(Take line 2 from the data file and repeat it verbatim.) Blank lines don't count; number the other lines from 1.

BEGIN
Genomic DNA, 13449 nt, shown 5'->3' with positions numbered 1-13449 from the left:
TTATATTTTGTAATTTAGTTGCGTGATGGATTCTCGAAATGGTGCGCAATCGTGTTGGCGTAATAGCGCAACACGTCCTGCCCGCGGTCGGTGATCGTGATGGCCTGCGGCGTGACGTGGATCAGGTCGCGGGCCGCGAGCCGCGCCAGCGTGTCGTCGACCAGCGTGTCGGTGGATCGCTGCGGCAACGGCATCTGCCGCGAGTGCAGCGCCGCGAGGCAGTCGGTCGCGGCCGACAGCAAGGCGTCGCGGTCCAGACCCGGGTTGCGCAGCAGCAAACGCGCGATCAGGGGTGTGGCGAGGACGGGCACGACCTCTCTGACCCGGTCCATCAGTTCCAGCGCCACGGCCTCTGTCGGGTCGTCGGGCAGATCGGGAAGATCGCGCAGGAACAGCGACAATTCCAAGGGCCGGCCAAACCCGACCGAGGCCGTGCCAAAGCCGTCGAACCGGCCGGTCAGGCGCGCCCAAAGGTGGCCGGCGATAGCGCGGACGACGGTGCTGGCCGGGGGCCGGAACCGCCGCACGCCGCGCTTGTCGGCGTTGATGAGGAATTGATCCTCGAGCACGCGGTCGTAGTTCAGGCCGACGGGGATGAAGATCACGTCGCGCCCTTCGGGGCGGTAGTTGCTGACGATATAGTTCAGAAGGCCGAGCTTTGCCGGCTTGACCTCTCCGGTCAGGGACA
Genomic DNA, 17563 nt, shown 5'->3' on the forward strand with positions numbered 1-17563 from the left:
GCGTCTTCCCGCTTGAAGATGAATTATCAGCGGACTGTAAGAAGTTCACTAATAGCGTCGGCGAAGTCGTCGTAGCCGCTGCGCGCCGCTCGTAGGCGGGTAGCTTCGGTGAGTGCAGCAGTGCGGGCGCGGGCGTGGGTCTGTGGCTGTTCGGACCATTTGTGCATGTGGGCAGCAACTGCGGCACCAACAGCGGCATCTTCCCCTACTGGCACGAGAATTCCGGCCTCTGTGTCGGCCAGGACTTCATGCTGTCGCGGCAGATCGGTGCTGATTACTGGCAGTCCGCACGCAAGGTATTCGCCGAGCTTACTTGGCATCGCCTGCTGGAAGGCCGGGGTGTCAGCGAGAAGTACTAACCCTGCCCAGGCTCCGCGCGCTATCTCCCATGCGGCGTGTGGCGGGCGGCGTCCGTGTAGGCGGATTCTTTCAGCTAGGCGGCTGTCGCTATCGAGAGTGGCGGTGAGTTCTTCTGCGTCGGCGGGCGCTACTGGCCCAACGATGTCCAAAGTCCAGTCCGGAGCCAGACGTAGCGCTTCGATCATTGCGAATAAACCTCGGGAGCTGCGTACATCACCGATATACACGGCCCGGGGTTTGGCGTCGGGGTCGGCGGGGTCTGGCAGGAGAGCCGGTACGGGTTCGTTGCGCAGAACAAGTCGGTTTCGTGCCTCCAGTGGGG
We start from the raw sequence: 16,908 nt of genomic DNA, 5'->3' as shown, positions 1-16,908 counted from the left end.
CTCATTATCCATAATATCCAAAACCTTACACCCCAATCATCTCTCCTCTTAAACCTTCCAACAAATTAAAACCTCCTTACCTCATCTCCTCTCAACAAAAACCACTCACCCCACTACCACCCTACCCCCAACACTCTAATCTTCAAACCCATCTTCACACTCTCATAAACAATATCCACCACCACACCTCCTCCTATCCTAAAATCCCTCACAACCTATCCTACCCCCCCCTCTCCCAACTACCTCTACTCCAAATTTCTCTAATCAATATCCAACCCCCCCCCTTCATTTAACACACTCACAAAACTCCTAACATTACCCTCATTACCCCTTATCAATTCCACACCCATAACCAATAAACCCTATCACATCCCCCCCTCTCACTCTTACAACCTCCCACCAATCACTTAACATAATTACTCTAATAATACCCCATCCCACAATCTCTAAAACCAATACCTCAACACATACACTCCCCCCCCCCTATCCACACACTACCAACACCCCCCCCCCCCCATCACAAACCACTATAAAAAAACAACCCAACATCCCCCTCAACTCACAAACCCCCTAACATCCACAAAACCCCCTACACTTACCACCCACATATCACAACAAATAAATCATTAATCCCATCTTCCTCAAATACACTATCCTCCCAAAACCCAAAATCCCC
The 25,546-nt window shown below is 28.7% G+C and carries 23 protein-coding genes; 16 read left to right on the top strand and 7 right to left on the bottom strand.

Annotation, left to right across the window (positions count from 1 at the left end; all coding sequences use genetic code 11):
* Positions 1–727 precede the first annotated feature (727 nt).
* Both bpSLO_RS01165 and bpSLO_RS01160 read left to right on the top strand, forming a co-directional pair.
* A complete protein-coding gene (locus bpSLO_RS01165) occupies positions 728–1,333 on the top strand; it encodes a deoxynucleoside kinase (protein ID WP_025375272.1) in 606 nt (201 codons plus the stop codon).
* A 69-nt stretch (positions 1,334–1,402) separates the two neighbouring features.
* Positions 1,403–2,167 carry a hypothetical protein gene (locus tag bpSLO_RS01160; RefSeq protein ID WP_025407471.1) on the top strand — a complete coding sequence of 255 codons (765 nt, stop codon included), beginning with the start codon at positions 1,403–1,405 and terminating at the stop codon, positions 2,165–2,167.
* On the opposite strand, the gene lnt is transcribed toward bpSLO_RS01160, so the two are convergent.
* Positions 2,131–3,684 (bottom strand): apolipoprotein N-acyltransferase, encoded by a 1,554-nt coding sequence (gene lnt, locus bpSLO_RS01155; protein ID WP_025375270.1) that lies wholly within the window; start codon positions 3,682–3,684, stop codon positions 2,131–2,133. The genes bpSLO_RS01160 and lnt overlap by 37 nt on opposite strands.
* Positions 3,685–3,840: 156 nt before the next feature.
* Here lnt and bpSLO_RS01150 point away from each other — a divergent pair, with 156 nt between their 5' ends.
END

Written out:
TTATATTTTGTAATTTAGTTGCGTGATGGATTCTCGAAATGGTGCGCAATCGTGTTGGCGTAATAGCGCAACACGTCCTGCCCGCGGTCGGTGATCGTGATGGCCTGCGGCGTGACGTGGATCAGGTCGCGGGCCGCGAGCCGCGCCAGCGTGTCGTCGACCAGCGTGTCGGTGGATCGCTGCGGCAACGGCATCTGCCGCGAGTGCAGCGCCGCGAGGCAGTCGGTCGCGGCCGACAGCAAGGCGTCGCGGTCCAGACCCGGGTTGCGCAGCAGCAAACGCGCGATCAGGGGTGTGGCGAGGACGGGCACGACCTCTCTGACCCGGTCCATCAGTTCCAGCGCCACGGCCTCTGTCGGGTCGTCGGGCAGATCGGGAAGATCGCGCAGGAACAGCGACAATTCCAAGGGCCGGCCAAACCCGACCGAGGCCGTGCCAAAGCCGTCGAACCGGCCGGTCAGGCGCGCCCAAAGGTGGCCGGCGATAGCGCGGACGACGGTGCTGGCCGGGGGCCGGAACCGCCGCACGCCGCGCTTGTCGGCGTTGATGAGGAATTGATCCTCGAGCACGCGGTCGTAGTTCAGGCCGACGGGGATGAAGATCACGTCGCGCCCTTCGGGGCGGTAGTTGCTGACGATATAGTTCAGAAGGCCGAGCTTTGCCGGCTTGACCTCTCCGGTCAGGGACA